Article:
Ecclesiastes 1:1214, 2:17, 11, 1823; Luke 12:1321
There is no way to avoid the theme of the lessons today. They are about wealth, greed, our attitude toward money, and how it affects our relationships with God, ourselves, each other, and the world.
In our family, we are constantly struggling with when is enough, really enough. Should we spend our money on something we want?, invest it for retirement? or should we give it away? We are bombarded all day long with advertisements on the radio, TV and a plethora of catalogues arriving in the mail, that tell us we need more. Reality series on TV like, for example, Donald Trump’s, “The Apprentice” or “Joe Millionaire”, or “For Love or Money” hold up for us the enticement of money over other values that we would say are vitally important to us like friendship, covenant, love, mutual respect, and trust.
In addition to the catalogues that arrive each day in the mail, come numerous brochures promoting books, conferences, and cruises which focus on spiritual growth. One of the topics which is repeatedly discussed in these materials is “Abundance.” Interestingly, Webster has two definitions of abundance. The first is: “marked by affluence, wealth and great plenty.” The second is: “amply supplied or a relative degree of plentifulness.”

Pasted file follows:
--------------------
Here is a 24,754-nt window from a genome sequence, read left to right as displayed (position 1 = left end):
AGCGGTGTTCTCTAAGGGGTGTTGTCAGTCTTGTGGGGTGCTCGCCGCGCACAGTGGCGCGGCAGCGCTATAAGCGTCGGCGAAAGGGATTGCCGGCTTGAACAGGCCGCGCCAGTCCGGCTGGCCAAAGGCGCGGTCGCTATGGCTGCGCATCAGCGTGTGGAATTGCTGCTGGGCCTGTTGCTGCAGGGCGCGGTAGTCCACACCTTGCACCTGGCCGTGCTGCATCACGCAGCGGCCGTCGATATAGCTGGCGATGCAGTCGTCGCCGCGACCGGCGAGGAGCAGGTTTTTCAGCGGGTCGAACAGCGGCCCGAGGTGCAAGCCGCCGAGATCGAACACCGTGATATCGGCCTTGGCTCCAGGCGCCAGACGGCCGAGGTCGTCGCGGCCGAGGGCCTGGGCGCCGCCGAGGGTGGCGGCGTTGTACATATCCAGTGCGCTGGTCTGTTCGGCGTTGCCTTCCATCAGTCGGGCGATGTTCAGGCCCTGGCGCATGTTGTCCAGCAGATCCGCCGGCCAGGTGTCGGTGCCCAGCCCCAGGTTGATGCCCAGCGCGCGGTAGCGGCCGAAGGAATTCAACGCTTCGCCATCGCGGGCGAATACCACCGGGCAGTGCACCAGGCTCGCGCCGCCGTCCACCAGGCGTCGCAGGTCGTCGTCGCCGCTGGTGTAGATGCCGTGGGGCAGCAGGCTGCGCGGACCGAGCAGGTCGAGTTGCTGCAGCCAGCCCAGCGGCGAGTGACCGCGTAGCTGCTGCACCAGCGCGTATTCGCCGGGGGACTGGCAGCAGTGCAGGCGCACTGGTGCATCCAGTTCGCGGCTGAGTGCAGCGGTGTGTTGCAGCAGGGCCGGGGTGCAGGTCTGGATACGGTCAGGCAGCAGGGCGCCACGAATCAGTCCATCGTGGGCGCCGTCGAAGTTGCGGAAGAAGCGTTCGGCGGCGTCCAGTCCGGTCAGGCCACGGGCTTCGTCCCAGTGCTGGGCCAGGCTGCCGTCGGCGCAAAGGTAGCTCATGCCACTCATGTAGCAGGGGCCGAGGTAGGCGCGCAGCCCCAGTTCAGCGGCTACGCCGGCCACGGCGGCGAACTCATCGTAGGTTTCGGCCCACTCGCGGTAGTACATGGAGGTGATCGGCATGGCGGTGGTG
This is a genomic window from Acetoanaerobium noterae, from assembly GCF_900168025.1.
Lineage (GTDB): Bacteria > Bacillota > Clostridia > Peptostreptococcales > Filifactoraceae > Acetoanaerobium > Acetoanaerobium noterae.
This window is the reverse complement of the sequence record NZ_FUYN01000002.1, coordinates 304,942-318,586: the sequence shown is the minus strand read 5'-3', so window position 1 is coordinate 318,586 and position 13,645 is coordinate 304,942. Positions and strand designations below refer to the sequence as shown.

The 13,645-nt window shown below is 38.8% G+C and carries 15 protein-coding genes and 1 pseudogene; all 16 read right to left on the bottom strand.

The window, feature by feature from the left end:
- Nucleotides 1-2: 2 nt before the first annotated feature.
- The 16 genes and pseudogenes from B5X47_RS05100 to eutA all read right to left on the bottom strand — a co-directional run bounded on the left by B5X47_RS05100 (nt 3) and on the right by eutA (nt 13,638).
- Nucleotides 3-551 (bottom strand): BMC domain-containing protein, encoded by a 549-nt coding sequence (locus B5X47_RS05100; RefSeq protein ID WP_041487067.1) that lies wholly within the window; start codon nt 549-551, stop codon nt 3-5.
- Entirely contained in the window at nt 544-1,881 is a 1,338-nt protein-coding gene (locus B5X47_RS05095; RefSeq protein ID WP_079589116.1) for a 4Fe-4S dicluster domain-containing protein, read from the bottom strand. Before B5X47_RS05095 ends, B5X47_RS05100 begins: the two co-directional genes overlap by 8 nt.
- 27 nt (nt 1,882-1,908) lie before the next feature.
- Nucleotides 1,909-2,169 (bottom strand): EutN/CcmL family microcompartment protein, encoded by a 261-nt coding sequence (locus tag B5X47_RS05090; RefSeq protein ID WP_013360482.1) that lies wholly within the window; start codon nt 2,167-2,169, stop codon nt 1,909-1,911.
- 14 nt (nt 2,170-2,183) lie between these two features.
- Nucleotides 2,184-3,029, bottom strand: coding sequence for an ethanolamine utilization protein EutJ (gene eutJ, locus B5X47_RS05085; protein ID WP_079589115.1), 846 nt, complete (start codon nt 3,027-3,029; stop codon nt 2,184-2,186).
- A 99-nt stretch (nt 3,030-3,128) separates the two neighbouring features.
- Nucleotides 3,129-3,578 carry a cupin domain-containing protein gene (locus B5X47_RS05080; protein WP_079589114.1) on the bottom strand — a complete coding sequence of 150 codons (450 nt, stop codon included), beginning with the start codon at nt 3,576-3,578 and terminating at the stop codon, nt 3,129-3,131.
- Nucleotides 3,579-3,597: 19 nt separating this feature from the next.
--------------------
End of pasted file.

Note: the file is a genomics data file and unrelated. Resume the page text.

These two definitions are at the core of two different world views about money. One world view is that the goal of work is to choose a career that will enable us to make a lot of money, accumulate wealth and be free to buy what we want and do what we want. “My money belongs to me, I worked for it. I will enjoy it and will pass on the fruits of my labor to my children.”
The second world view holds that my work is my vocation. It is my calling which expresses who I am and what I value. How much money I have or what I do does not define my worth. All that I have is a gift from God. And my excess is to be shared with those in the world wide human family who don’t have enough to meet basic needs.
We face a constant battle between our spiritual selves and the seduction of our material wants, a struggle between fear and faith. There is little in our modern culture that supports the belief that if we trust God, God will provide for our needs.
When we look to the Holy Scriptures for guidance in the matter of how we handle our money, we find that in some parts of the Bible, wealth and riches are signs of God’s blessing and approval.
For example, Jesus’ parable of the talents teaches that the person who takes a risk and invests the money he or she has been given in order to multiply it, is blesses with even more. And the person who is afraid of loosing the money and doesn’t try to multiply it, is punished by having it taken away.
We find a different view in many of The Psalms which are critical of wealth and those who build their wealth on the backs of the poor.
In 1st Timothy, Paul says, “For the love of money is the root of all evil.” Not addiction to drugs or alcohol, or any of the other universally recognized human failings like pride, lust, anger, gluttony, envy and sloth, but the love of money, or greed, is singled out by Paul to be the root of all evil.
Jesus said, “Where your treasure is, there will your heart be also,” inviting us to see that what we do with our money clearly expresses what we love.
And yet here we are, North Americans, living in the richest nation in the world. We are wealthy, through no choice of our own. So given the fact that we are wealthy by the world’s standard, how do we keep from the sin of greed?